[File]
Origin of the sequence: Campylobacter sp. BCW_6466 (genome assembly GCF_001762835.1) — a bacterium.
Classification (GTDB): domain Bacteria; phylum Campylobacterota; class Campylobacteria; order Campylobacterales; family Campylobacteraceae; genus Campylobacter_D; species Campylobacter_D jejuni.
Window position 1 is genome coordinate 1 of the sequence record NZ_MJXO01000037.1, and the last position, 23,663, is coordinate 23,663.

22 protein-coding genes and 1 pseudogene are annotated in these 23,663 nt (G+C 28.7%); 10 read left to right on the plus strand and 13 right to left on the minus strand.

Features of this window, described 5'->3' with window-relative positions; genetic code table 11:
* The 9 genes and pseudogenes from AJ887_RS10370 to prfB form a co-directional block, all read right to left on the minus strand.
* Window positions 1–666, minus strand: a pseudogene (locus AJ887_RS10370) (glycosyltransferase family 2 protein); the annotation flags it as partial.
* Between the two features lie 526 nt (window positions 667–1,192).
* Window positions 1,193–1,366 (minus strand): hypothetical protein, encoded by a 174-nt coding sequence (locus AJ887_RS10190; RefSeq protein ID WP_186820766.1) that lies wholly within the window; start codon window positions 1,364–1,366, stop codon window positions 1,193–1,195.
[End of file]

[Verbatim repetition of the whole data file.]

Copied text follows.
Origin of the sequence: Campylobacter sp. BCW_6466 (genome assembly GCF_001762835.1) — a bacterium.
Classification (GTDB): domain Bacteria; phylum Campylobacterota; class Campylobacteria; order Campylobacterales; family Campylobacteraceae; genus Campylobacter_D; species Campylobacter_D jejuni.
Window position 1 is genome coordinate 1 of the sequence record NZ_MJXO01000037.1, and the last position, 23,663, is coordinate 23,663.

22 protein-coding genes and 1 pseudogene are annotated in these 23,663 nt (G+C 28.7%); 10 read left to right on the plus strand and 13 right to left on the minus strand.

Features of this window, described 5'->3' with window-relative positions; genetic code table 11:
* The 9 genes and pseudogenes from AJ887_RS10370 to prfB form a co-directional block, all read right to left on the minus strand.
* Window positions 1–666, minus strand: a pseudogene (locus AJ887_RS10370) (glycosyltransferase family 2 protein); the annotation flags it as partial.
* Between the two features lie 526 nt (window positions 667–1,192).
* Window positions 1,193–1,366 (minus strand): hypothetical protein, encoded by a 174-nt coding sequence (locus AJ887_RS10190; RefSeq protein ID WP_186820766.1) that lies wholly within the window; start codon window positions 1,364–1,366, stop codon window positions 1,193–1,195.